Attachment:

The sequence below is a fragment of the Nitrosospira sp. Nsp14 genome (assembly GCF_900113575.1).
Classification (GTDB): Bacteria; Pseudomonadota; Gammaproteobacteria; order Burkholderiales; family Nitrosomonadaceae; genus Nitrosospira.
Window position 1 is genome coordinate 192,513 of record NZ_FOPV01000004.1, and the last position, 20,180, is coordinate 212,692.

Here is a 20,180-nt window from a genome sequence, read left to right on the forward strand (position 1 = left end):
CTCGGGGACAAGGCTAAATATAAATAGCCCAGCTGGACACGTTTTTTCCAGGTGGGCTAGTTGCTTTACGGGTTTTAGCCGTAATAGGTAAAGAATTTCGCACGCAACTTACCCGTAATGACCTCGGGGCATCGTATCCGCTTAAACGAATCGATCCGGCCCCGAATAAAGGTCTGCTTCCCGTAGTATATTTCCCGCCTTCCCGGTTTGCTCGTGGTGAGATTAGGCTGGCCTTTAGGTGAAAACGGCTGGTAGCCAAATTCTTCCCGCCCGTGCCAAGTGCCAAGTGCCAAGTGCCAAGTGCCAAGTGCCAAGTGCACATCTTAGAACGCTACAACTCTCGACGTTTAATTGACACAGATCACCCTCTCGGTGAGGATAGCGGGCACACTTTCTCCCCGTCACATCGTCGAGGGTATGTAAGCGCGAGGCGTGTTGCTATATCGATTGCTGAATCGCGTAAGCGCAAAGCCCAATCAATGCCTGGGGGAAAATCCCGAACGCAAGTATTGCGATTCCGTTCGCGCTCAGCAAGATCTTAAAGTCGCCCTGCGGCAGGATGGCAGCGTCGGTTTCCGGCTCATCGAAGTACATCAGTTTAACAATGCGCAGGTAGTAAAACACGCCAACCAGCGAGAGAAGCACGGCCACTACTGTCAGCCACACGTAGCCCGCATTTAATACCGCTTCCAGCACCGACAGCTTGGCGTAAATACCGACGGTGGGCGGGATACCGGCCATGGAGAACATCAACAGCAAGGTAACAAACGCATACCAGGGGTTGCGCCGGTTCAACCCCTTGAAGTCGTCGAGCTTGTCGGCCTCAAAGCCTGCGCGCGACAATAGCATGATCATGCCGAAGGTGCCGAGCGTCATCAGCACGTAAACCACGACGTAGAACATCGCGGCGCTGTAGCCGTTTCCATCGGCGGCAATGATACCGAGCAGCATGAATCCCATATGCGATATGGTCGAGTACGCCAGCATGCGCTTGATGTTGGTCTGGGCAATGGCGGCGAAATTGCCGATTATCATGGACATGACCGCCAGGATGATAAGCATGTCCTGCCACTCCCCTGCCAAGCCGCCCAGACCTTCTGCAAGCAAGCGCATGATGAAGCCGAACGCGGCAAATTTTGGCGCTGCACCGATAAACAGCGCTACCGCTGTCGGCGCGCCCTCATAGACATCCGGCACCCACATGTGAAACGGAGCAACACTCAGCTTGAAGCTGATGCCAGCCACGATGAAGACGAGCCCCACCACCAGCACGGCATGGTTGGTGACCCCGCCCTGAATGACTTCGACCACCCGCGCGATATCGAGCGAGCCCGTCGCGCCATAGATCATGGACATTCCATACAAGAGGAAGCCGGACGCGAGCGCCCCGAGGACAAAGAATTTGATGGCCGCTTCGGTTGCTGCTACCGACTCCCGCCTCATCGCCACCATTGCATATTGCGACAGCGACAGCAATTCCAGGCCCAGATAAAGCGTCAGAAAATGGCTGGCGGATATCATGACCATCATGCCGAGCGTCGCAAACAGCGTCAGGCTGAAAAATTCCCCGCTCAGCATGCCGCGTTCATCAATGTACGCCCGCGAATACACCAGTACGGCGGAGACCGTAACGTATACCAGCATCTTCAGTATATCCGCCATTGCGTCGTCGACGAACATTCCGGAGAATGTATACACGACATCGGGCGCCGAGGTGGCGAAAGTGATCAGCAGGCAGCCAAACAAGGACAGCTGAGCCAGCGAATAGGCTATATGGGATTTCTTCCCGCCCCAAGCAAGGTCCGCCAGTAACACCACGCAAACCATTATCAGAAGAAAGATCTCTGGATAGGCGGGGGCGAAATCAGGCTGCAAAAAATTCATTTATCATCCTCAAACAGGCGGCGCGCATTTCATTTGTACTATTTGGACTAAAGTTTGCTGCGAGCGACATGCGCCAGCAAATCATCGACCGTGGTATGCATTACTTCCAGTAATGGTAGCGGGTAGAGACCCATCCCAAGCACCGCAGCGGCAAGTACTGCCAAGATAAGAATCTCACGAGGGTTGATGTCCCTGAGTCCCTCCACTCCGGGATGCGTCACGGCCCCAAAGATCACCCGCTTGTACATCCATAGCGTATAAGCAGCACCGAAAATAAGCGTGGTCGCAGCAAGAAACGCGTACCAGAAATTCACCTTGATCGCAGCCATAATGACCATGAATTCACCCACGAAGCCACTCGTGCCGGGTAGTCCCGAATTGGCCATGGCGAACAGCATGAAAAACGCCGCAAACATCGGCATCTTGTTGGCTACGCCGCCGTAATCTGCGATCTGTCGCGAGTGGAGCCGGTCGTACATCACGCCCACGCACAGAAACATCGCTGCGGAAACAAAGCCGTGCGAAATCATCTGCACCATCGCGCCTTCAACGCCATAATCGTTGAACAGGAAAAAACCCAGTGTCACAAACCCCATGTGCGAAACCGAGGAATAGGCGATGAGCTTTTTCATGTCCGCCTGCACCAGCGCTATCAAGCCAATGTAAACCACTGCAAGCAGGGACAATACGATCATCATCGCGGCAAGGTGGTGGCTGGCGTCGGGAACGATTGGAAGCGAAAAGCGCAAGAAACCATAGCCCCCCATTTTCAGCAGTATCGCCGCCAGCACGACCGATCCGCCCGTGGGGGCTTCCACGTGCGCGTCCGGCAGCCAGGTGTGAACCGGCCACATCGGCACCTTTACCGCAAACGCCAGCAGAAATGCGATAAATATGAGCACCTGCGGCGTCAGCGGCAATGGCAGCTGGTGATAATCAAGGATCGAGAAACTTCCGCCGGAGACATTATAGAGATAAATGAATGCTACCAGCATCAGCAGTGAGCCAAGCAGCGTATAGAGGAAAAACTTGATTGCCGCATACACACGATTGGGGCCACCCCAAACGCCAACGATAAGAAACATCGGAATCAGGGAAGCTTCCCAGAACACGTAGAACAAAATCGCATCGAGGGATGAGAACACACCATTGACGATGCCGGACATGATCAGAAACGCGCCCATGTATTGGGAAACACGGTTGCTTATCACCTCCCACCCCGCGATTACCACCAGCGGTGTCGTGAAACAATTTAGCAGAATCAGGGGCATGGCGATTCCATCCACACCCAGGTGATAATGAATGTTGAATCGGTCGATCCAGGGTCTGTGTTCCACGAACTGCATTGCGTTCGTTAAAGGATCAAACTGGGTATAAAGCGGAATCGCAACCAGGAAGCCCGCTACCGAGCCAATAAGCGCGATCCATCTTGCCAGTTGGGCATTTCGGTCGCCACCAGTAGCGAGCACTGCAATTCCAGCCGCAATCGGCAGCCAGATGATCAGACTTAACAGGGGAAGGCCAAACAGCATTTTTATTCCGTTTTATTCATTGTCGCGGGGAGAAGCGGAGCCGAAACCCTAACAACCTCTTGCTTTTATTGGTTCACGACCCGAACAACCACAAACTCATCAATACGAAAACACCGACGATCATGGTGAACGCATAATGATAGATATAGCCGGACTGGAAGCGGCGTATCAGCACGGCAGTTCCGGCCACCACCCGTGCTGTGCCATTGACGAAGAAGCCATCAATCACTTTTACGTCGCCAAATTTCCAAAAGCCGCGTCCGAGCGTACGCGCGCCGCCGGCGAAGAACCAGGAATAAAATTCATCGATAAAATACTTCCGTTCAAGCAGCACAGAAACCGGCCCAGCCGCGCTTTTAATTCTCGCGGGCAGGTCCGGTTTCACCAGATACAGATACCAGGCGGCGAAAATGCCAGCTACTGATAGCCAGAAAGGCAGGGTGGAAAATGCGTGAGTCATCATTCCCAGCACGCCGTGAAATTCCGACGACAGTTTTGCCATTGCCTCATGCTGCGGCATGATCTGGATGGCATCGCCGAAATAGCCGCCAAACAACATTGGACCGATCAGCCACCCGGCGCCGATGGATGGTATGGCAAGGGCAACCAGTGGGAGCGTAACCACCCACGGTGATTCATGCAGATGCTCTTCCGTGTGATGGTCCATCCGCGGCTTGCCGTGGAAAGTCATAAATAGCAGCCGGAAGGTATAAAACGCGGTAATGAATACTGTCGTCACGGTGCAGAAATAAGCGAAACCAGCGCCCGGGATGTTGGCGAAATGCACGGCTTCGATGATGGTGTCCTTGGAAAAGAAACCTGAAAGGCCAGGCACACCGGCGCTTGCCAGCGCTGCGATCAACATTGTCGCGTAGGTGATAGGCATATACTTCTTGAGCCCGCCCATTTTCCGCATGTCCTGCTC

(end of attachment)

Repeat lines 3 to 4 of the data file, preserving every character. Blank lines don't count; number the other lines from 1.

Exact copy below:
Window position 1 is genome coordinate 192,513 of record NZ_FOPV01000004.1, and the last position, 20,180, is coordinate 212,692.

Here is a 20,180-nt window from a genome sequence, read left to right on the forward strand (position 1 = left end):